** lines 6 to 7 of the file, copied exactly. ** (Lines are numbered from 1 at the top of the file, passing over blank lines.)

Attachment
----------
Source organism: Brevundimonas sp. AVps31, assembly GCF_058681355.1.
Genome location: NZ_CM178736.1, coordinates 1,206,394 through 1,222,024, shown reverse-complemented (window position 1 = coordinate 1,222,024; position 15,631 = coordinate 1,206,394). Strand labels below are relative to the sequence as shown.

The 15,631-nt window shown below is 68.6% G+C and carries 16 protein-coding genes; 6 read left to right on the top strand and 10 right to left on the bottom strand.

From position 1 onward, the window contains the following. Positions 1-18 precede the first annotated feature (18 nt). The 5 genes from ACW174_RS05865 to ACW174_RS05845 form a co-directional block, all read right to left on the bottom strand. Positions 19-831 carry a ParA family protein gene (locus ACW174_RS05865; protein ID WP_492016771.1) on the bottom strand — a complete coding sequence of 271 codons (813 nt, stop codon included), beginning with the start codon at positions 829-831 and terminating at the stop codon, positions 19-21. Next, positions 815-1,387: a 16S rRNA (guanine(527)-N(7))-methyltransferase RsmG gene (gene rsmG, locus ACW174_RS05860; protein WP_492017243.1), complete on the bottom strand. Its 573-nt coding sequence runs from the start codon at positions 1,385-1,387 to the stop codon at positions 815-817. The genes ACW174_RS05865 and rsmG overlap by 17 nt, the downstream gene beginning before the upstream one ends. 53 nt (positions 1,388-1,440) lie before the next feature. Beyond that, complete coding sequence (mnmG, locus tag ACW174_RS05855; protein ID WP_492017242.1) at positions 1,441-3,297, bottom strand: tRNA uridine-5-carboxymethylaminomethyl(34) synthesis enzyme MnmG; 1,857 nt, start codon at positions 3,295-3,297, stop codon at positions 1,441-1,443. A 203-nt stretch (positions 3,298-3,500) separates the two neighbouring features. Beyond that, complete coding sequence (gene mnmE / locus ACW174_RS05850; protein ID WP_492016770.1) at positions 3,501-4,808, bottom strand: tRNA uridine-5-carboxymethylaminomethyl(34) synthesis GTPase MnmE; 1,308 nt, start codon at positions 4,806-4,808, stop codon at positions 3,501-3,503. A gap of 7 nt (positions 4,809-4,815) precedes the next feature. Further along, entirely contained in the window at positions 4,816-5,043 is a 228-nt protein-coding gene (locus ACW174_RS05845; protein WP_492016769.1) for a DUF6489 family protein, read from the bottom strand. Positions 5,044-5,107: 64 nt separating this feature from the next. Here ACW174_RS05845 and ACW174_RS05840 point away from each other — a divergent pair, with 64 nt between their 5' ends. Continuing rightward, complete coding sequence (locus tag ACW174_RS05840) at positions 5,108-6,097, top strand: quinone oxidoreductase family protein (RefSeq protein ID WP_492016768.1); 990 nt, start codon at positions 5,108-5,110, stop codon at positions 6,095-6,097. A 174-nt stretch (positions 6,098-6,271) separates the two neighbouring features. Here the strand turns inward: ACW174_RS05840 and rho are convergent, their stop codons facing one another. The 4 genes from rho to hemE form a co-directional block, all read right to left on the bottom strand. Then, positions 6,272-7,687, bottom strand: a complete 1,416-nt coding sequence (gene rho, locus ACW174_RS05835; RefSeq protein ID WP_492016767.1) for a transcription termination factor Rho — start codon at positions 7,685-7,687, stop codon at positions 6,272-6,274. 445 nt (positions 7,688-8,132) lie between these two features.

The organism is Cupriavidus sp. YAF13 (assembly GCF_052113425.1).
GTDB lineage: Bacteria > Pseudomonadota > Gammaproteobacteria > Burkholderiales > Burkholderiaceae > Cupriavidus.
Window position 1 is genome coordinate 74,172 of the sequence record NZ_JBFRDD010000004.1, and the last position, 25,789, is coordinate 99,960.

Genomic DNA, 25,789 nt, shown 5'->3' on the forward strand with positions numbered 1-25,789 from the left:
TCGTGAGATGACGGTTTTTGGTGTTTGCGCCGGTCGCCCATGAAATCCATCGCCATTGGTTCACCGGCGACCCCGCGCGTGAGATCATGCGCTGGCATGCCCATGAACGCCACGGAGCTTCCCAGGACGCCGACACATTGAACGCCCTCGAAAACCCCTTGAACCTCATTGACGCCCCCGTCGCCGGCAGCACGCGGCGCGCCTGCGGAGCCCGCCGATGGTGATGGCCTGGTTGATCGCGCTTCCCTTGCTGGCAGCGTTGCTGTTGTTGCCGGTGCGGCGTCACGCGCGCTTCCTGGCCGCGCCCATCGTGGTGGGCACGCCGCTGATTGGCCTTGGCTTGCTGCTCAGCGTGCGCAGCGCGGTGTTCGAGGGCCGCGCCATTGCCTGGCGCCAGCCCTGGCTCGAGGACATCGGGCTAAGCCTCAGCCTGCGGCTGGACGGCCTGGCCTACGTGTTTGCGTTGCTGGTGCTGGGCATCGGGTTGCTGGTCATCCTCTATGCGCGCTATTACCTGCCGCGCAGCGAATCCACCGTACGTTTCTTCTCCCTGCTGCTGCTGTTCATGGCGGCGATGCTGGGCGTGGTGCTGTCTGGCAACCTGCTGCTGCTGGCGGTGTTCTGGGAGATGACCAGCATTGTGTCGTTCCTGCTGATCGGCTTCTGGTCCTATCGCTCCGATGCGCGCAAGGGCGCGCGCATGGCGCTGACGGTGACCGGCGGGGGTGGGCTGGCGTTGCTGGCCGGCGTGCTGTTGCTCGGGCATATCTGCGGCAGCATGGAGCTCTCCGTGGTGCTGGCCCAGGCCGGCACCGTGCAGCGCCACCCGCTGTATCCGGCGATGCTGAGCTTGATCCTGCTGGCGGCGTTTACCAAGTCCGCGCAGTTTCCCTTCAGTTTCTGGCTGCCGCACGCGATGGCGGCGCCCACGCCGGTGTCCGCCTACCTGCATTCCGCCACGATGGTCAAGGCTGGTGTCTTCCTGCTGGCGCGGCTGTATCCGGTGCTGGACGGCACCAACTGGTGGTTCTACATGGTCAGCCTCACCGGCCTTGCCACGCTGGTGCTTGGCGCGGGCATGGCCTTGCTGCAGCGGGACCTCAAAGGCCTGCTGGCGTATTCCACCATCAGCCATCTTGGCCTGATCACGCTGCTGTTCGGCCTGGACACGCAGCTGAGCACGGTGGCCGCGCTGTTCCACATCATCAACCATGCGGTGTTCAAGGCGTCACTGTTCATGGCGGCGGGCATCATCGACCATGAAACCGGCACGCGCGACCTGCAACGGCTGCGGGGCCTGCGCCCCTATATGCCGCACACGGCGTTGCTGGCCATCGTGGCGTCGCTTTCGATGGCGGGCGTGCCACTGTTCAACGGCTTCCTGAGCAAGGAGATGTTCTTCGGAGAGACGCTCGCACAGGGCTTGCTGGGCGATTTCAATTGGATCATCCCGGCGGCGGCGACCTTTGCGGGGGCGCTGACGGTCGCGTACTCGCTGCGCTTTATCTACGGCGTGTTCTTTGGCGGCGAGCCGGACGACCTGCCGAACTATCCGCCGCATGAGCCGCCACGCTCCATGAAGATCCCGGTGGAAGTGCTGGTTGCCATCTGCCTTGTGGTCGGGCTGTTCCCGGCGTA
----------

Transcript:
GTDB lineage: Bacteria > Pseudomonadota > Gammaproteobacteria > Burkholderiales > Burkholderiaceae > Cupriavidus.
Window position 1 is genome coordinate 74,172 of the sequence record NZ_JBFRDD010000004.1, and the last position, 25,789, is coordinate 99,960.